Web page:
Wilson bluntly links the mass exodus of the British in the period surrounding 1947 (and the ‘tiny’ number of officials who chose to stay under the new regimes) to the self-interested character of British rule: ‘British officers and soldiers were in India to maintain British sovereignty. Once that had gone there was no point staying on’ (Wilson 493). This view is a refreshing corrective to the mythology of ICS veterans themselves; Charles Allen’s Plain Tales from the Raj (cited here as perhaps the furthest possible contemporary counterpoint to Wilson) quotes David Symington (a member of the ICS and secretary to the Governor of Bombay) as observing that ‘much larger numbers’ of British ICS members would have stayed on after Independence had it not been for disillusionment among the ranks (‘disillusioned by all the political failure’), the attraction of compensation upon retirement, and perceptions of the communal nature of the new dispensation:
‘[M]ost important of all was the fact that you either had to serve a Hindu Government or a Mohammedan Government, and you had either to be pro-Mohammedan or pro-Hindu accordingly, and that was contrary to everything that we thought right or possible.’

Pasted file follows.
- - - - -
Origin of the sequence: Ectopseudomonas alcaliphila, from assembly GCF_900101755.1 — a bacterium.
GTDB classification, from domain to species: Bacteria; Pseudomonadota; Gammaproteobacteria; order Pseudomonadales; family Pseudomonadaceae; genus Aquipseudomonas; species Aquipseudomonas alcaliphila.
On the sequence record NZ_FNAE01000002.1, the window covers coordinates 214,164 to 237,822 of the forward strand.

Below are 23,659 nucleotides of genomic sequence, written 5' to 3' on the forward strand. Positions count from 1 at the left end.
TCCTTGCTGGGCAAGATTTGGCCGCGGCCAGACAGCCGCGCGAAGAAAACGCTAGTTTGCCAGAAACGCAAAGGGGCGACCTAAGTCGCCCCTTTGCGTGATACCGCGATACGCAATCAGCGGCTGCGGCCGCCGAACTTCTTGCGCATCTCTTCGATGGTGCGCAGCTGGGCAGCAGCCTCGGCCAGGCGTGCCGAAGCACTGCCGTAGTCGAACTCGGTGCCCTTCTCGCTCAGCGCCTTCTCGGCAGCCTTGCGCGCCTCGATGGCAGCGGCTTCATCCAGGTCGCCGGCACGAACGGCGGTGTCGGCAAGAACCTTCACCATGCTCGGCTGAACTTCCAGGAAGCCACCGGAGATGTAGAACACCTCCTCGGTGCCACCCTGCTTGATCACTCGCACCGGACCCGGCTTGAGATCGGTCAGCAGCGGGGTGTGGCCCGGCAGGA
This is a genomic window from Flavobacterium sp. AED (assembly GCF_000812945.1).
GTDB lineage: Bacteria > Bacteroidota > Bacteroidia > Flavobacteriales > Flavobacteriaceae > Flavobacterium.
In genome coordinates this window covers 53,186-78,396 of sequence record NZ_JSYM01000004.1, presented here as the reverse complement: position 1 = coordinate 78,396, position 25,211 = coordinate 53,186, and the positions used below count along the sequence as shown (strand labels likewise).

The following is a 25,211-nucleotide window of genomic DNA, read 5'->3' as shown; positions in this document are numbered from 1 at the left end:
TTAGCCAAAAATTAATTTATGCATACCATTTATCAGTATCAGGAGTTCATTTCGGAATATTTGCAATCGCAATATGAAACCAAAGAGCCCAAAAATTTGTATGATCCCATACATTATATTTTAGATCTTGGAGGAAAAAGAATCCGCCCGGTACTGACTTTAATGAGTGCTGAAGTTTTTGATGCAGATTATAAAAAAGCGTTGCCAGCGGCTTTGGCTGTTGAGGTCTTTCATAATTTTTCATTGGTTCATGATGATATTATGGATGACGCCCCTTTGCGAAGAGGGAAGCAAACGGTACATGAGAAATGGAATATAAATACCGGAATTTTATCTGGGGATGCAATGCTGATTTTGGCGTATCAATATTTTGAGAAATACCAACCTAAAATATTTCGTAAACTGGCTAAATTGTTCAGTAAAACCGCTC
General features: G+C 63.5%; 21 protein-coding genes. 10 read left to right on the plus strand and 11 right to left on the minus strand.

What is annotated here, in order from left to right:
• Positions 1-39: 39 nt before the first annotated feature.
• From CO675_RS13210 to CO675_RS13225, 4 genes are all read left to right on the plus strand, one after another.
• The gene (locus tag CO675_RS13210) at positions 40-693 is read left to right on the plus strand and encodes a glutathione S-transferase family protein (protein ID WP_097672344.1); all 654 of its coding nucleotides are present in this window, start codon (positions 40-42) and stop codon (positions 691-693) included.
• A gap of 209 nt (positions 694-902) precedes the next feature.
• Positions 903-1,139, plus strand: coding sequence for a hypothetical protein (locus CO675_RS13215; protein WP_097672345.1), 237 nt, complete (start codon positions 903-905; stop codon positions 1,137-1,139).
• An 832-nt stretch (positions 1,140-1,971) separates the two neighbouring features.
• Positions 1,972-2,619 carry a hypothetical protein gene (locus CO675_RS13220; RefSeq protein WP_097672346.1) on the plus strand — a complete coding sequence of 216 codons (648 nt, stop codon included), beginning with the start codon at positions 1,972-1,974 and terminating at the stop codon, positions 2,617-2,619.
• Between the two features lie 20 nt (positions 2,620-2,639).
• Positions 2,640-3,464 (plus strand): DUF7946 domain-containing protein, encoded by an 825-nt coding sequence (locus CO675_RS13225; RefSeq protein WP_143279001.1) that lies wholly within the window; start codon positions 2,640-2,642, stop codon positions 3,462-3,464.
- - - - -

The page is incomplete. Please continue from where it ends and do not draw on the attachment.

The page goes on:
This supposed ideal of the objectivity of the Raj is linked to its segregation from popular reality or choice (the ideal, following Ranajit Guha, of the ‘absolute externality’) – the self-conception of a regime whose ‘engagement with the complex reality of Indian life was limited and brief’ (Wilson 6), and which correspondingly viewed its responsibilities in limited terms (the preservation of imperial hegemony, as an end in itself with, Wilson argues, ‘little practical use to Britain itself’: Wilson 390). What Symington portrays as isolation from majoritarian tyranny is, in Wilson’s compelling account, a mythologised take on a regime in fact isolated by fear of the majority, by an inability to exert its will save through classification, bureaucracy and massive, impersonal infrastructure projects, and by the constant frustration of efforts (like that of Sayyid Mahmood, retold by Wilson at 306-317) at some kind of ‘Anglo-Indian political order’ through the reiteration of colonial difference and the paranoid reaffirmation of British political and racial authority, its ‘insisten[ce] on formal submission to the image of British authority’ even at the expense of the exercise of power (Wilson 481).